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Decisions of the Superior Courts of New South Wales, 1788-1899

Terry v. Booth [1841] NSWSupC 118

specific performance - conveyancing

Supreme Court of New South Wales

Dowling C.J., 17 December 1841

Source: Sydney Herald, 18 December 1841





            This was a suit brought for the specific performance of an agreement. Mr. Windeyer appeared for the complainant, and Mr. Donnelly and Mr. Broadhurst for the defendant.

            Mr. WINDEYER called Mr. Rodd, the Attorney, who stated, that he was the attorney for the complainant, and in that character called upon the defendant to request that he would make a good title to the land, which by the agreement he had sold to the complainant: that the latter had promised to comply with this request, when he had a good title himself, which he soon expected he should have in the form of a grant from the Crown, and that the papers on which his, the defendan[t]'s title wasfounded, were in the hands of Mr. O'Reilly, the solicitor, who was conducting the affair through the Court of Claims. Mr. Rodd afterwards made enquiry at the Court of Claims, and discovered that no claim, as described by the defendant, had been filed by him in the Court of Claims. Mr. Rodd then went to Mr. O'Reilly's office, and there saw Mr. Booth and Mr. Yarnton, and time was asked by the former to enable him to comply with Mr. Rodd's request, and acceded to by the latter, with the consent of the complainant. A fortnight's time was granted, at the end of which, nothing more was done, and subsequently, at the request of the defendant, successive indulgencies of time were granted, but without any progress being made by the defendant in perfecting his title. Upon this Mr. Rodd offered to take out the grant in his own name, paying the expenses, to which proposition the defendant stated he was not in a condition to assent, as the very same thing was to be done by the party of whom the defendant had purchased.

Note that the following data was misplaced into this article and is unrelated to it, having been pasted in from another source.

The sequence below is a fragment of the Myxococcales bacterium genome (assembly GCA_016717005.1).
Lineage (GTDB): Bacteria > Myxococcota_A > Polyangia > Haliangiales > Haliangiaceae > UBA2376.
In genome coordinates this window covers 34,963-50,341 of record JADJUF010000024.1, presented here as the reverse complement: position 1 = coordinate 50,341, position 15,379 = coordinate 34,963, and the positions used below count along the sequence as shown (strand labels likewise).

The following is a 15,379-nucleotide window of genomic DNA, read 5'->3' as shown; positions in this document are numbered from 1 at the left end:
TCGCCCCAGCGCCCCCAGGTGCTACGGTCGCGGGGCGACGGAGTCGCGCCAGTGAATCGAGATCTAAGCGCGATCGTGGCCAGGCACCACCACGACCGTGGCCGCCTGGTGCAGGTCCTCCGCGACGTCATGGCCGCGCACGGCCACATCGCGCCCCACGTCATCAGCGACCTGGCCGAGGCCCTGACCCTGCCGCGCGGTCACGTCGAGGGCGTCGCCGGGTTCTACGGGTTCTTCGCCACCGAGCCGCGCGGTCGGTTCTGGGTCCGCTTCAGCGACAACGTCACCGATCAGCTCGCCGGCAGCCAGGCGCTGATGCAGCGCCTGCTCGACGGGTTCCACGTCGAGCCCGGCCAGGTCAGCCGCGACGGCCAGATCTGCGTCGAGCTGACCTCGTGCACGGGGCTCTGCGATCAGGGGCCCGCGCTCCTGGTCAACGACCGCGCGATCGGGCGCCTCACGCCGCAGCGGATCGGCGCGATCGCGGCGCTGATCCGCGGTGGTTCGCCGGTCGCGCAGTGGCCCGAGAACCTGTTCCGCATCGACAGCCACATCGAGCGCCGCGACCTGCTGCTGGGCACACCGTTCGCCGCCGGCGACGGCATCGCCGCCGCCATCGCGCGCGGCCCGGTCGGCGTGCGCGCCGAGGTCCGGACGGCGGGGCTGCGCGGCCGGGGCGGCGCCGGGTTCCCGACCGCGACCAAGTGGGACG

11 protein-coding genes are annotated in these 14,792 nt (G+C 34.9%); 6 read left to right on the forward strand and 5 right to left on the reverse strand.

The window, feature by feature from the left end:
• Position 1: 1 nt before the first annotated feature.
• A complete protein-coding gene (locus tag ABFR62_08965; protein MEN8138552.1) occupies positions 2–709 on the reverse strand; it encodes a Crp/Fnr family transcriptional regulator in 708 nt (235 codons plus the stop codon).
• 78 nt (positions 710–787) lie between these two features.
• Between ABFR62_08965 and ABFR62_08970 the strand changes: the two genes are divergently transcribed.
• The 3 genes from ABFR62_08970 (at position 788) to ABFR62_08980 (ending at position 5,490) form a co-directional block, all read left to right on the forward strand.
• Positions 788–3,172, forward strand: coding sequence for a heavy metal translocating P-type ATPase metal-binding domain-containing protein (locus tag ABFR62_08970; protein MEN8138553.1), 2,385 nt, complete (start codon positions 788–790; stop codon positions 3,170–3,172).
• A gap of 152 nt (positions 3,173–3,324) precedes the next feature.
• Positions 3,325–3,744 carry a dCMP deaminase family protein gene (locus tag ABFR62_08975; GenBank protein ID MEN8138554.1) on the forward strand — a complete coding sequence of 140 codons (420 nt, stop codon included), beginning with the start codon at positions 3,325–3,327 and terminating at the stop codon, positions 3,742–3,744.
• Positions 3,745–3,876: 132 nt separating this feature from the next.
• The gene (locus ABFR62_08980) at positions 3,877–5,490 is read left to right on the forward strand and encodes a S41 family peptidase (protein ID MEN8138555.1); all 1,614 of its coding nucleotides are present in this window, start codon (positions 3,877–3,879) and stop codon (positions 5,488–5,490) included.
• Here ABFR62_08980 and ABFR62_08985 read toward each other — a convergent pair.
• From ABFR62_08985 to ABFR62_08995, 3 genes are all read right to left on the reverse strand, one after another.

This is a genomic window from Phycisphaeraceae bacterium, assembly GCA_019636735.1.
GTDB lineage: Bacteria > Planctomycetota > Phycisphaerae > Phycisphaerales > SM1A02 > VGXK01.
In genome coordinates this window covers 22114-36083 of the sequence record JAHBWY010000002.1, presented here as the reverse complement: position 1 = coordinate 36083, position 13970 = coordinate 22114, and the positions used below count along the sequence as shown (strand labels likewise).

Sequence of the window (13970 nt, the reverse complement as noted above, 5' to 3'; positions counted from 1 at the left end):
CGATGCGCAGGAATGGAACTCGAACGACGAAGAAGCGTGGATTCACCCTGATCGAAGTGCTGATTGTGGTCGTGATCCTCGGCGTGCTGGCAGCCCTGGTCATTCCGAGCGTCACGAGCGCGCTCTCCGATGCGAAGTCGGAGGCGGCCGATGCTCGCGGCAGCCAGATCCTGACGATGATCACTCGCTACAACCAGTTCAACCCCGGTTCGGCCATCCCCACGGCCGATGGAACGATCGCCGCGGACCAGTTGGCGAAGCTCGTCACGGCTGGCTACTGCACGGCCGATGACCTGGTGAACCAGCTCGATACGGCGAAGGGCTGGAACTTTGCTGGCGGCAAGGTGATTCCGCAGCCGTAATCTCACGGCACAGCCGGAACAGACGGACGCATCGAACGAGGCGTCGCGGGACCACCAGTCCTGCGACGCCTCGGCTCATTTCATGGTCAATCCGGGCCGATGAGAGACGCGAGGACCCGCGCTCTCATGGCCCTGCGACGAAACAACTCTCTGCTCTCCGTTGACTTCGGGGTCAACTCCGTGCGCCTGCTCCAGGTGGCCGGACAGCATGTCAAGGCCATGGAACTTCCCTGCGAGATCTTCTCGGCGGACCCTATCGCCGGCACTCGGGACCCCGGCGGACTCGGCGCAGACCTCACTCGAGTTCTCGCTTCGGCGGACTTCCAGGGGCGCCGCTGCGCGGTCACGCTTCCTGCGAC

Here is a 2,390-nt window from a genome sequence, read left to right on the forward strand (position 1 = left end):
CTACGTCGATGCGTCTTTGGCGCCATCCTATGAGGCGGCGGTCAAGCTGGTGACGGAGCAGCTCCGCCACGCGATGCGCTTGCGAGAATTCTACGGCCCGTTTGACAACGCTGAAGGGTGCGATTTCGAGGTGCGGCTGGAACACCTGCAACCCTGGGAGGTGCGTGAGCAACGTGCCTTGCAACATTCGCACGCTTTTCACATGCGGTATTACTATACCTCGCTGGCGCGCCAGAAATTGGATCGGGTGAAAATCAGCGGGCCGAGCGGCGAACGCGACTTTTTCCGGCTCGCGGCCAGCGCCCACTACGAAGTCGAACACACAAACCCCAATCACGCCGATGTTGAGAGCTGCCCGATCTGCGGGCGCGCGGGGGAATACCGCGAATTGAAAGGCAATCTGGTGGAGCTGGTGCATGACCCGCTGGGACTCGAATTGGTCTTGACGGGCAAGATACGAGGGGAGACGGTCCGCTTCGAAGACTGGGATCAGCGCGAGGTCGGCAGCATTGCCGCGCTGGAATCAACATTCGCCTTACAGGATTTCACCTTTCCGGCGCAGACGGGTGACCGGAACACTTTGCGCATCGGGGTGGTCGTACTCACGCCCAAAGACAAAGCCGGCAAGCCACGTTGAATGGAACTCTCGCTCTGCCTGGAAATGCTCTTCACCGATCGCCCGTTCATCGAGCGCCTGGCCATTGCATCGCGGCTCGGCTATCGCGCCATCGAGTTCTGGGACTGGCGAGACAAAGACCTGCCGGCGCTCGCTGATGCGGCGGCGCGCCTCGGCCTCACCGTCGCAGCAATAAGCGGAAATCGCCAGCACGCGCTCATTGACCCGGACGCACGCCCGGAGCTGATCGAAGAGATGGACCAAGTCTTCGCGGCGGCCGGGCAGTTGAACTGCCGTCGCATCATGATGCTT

On cross-examination by Mr. DONNELLY, Mr. Rodd acknowledged that he had searched only in the name of Booth, and not at any time, in the name of Pressnell. An abstrac[t] of the defendant's ti[tl]e had been prepared, which was very commonly done, although no grant had actually issued. On the delays being complained of, the defendant had offered to return the purchase money. This was the complainant's case.

            Mr. George Swinnerton Yarnton, was called by the defendant, and examined by Mr. BROADHURST. He stated he was clerk to Mr. O'Reilly, and knew of the agreement which had been mentioned in the complainant's bill. That applications had been made as described by Mr. Rodd, and that in consequence of these applications, and Mr. Booth's explanation, the proceedings were prosecuted in the name of Mr. Pressnell on the claim by Booth. That these steps were taken on Mr. Booth's account, and he, witness, considered Mr. Booth liable to Mr. O'Reilly for what had been done in Mr. Pressnell's name. He, witness, had himself, in Pressnell's name, but for Mr. Booth, made application for the grant to the Colonial Secretary, and received for answer, that the matter was referred to the Surveyor-General. Witness had frequently known delays of three years to take place between an application and a grant, in cases where no opposition was offered.

            This being the defendant's case, His HONOR said, that the case must be referred to the Master, to report whether the defendant was in a situation to make a title to the property.

            Attorney for the complainant, Rodd; for the defendant, O'Reilly.

Published by the Division of Law, Macquarie University